The automated interview is now a feature of the recruitment landscape
So what can you do when faced with an automated interview? Here are some tips
More and more organizations use video as an integrated part of their recruitment process. But a new step is the automated interview also called the on-demand interview or even one-way interview. This is a structured interview where candidates answer a series of predetermined questions which are recorded to camera. There are a number of platforms that deal with this and the process can vary.
Benefits of an automated interview
Marketed as a way to overcome unconscious bias, primarily they serve to cut manpower costs of labour intensive recruitment processes especially in the early phases of preliminary interviews and screening. They offer advantages around scheduling and all the time-consuming to-ing and fro-ing with diaries, time zone differences, no shows and candidates who are not on target or unsuitable in another way. Focused questions specific to the opening allow interviewers to assess candidates at their own convenience and call only the most suitable for a face-to-face interview.
For candidates they also give flexibility, reducing the time needed off from a current job or trying to find a quiet space in today’s open plan offices.
The automatic automated interview
Yep, that’s right… it wasn’t a mistake. In this model all candidates receive an email access link to the video interview which can come as soon as they have submitted their CV. Candidates can decide when they want record their responses. That gives them flexibility to complete their recording to meet the deadline Questions may be posted as captions on the video link, or come by text and audio questions.
The interview starts the second the open link is clicked. Sometimes there is a welcome and housekeeping message or an organisation mission statement. Candidates should complete a tech check and then are usually asked questions specific to the role. They might have 3 questions to answer in 15 minutes. They need to pace themselves and check the available answering time as well as the number of re-recordings (if any) they are allowed.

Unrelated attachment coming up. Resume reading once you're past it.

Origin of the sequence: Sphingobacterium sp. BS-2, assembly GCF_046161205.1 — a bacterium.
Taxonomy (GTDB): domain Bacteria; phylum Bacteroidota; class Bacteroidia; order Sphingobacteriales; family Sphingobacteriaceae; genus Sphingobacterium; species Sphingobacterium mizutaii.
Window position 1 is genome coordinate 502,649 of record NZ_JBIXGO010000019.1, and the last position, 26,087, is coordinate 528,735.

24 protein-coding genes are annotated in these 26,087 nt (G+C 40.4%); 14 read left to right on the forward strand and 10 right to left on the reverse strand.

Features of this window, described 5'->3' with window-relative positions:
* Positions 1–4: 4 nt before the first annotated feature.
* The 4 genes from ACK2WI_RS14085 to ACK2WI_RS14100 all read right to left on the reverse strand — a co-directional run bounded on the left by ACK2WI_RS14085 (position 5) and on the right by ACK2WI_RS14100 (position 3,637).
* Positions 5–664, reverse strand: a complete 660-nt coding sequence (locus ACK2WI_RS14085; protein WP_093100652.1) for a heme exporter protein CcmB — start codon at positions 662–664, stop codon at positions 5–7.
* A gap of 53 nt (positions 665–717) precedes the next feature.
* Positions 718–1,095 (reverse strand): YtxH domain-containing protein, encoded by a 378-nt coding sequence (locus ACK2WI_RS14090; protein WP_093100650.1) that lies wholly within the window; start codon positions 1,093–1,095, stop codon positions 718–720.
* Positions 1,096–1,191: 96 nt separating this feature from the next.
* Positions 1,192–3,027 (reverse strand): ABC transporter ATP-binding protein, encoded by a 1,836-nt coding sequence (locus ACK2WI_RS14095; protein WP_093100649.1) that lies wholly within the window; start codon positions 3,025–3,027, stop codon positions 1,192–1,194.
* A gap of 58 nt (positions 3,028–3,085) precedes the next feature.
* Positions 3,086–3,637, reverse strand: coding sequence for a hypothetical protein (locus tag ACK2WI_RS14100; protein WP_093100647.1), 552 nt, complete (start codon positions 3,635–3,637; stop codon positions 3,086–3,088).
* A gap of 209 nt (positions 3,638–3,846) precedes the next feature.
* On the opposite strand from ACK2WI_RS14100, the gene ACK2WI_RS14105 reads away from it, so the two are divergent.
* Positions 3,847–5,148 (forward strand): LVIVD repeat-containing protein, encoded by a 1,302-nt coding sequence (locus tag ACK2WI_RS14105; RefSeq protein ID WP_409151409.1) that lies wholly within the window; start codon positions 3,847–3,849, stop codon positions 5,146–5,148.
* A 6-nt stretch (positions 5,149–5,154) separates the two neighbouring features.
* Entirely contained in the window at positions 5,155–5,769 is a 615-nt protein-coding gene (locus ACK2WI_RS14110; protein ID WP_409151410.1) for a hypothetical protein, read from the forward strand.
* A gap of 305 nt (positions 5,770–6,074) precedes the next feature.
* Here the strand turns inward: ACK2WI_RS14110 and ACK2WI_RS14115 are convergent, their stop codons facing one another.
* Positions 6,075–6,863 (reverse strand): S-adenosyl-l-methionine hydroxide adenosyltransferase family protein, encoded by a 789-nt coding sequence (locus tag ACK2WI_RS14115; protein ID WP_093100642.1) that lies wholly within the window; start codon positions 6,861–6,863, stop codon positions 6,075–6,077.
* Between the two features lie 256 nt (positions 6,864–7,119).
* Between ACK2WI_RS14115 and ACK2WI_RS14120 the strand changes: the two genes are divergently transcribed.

Once the recording is submitted the interviewer will revert to let the candidate know if they have been successful.
6 tips to prepare for an automated interview
#1 Follow the instructions.
It seems basic but many don’t! It is imperative to read the guidelines carefully making sure you have factored in all the criteria and required steps. Do this well in advance so you can take care of anything that you take longer to process. It may not be straight forward. There is usually a due date, so be careful to take that into account. When you plan a timeline, allow rehearsal time and always do a dummy run.
#2 Set up your location
Choose an appropriate location where you are the only person if possible in the room, where there is no ambient noise. An office with a neutral wall which looks professional is great and bookshelves or tasteful picture in the background would be an added bonus. Avoid anywhere busy and noisy and especially don’t try to do it “on the go.” Test the lighting so your face is well-lit and clear. You may need to raise your computer or device so the camera is not pointing up your nose. No one’s best look.
#3 Do a tech check
I can’t stress how important this is. It’s not just in case there is a problem so err on the side of caution and anticipate some sort of issue. Most automated interview programmes offer a practice run so take advantage of that. It is a mistake to try to wing it unless you are very skilled and even then there is a risk. Test your microphone and camera, as well as the log-in information, password or identifier code. Avoid using a Smartphone if at all possible. The advantage for the candidate is that you can participate in an automated interview around your schedule.
#4 Prepare as usual
Carefully review the job description and highlight where you meet or exceed the requirements. Check out the web site as well as social and regular media for any updates. Anticipate questions if you can, just as you would for a face-to-face interview.
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#5 Rehearse your questions